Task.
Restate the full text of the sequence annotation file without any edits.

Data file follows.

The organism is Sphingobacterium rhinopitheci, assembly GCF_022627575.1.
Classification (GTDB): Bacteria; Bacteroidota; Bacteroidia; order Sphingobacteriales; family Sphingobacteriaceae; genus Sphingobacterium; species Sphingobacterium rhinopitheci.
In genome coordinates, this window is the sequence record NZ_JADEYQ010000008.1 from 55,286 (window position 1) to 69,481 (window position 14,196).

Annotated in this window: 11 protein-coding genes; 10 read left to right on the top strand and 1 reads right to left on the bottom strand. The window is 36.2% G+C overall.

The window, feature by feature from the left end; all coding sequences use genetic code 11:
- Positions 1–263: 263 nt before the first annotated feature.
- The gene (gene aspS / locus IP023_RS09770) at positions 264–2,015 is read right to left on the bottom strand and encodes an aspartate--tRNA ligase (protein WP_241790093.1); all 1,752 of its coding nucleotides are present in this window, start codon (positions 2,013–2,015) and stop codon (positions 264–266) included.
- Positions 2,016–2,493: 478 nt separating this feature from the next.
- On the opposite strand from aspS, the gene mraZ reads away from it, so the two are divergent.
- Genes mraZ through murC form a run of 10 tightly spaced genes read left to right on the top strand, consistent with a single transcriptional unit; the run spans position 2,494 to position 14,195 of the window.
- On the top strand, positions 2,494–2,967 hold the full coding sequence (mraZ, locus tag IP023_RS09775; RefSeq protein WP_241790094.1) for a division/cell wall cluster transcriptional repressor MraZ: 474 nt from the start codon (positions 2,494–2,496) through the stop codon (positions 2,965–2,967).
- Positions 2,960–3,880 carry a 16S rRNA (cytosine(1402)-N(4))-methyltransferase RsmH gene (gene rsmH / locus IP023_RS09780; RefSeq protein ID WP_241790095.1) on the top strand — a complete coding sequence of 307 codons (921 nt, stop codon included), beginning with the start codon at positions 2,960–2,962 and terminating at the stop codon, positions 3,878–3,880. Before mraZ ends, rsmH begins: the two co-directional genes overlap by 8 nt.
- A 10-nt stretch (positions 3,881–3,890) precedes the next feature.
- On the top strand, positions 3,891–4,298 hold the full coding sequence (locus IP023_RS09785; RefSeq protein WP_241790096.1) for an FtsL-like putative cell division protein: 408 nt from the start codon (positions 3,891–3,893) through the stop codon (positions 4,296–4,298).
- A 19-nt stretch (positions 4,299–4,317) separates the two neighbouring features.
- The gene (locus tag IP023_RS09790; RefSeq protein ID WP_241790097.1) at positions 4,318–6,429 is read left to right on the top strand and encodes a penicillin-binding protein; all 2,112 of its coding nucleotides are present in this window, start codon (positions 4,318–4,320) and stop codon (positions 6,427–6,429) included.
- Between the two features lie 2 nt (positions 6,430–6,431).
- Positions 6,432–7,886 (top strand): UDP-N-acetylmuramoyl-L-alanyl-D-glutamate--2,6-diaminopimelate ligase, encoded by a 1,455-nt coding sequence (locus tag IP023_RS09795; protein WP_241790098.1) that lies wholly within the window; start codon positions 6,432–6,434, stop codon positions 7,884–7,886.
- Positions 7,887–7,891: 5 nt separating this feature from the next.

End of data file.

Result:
The organism is Sphingobacterium rhinopitheci, assembly GCF_022627575.1.
Classification (GTDB): Bacteria; Bacteroidota; Bacteroidia; order Sphingobacteriales; family Sphingobacteriaceae; genus Sphingobacterium; species Sphingobacterium rhinopitheci.
In genome coordinates, this window is the sequence record NZ_JADEYQ010000008.1 from 55,286 (window position 1) to 69,481 (window position 14,196).

Annotated in this window: 11 protein-coding genes; 10 read left to right on the top strand and 1 reads right to left on the bottom strand. The window is 36.2% G+C overall.

The window, feature by feature from the left end; all coding sequences use genetic code 11:
- Positions 1–263: 263 nt before the first annotated feature.
- The gene (gene aspS / locus IP023_RS09770) at positions 264–2,015 is read right to left on the bottom strand and encodes an aspartate--tRNA ligase (protein WP_241790093.1); all 1,752 of its coding nucleotides are present in this window, start codon (positions 2,013–2,015) and stop codon (positions 264–266) included.
- Positions 2,016–2,493: 478 nt separating this feature from the next.
- On the opposite strand from aspS, the gene mraZ reads away from it, so the two are divergent.
- Genes mraZ through murC form a run of 10 tightly spaced genes read left to right on the top strand, consistent with a single transcriptional unit; the run spans position 2,494 to position 14,195 of the window.
- On the top strand, positions 2,494–2,967 hold the full coding sequence (mraZ, locus tag IP023_RS09775; RefSeq protein WP_241790094.1) for a division/cell wall cluster transcriptional repressor MraZ: 474 nt from the start codon (positions 2,494–2,496) through the stop codon (positions 2,965–2,967).
- Positions 2,960–3,880 carry a 16S rRNA (cytosine(1402)-N(4))-methyltransferase RsmH gene (gene rsmH / locus IP023_RS09780; RefSeq protein ID WP_241790095.1) on the top strand — a complete coding sequence of 307 codons (921 nt, stop codon included), beginning with the start codon at positions 2,960–2,962 and terminating at the stop codon, positions 3,878–3,880. Before mraZ ends, rsmH begins: the two co-directional genes overlap by 8 nt.
- A 10-nt stretch (positions 3,881–3,890) precedes the next feature.
- On the top strand, positions 3,891–4,298 hold the full coding sequence (locus IP023_RS09785; RefSeq protein WP_241790096.1) for an FtsL-like putative cell division protein: 408 nt from the start codon (positions 3,891–3,893) through the stop codon (positions 4,296–4,298).
- A 19-nt stretch (positions 4,299–4,317) separates the two neighbouring features.
- The gene (locus tag IP023_RS09790; RefSeq protein ID WP_241790097.1) at positions 4,318–6,429 is read left to right on the top strand and encodes a penicillin-binding protein; all 2,112 of its coding nucleotides are present in this window, start codon (positions 4,318–4,320) and stop codon (positions 6,427–6,429) included.
- Between the two features lie 2 nt (positions 6,430–6,431).
- Positions 6,432–7,886 (top strand): UDP-N-acetylmuramoyl-L-alanyl-D-glutamate--2,6-diaminopimelate ligase, encoded by a 1,455-nt coding sequence (locus tag IP023_RS09795; protein WP_241790098.1) that lies wholly within the window; start codon positions 6,432–6,434, stop codon positions 7,884–7,886.
- Positions 7,887–7,891: 5 nt separating this feature from the next.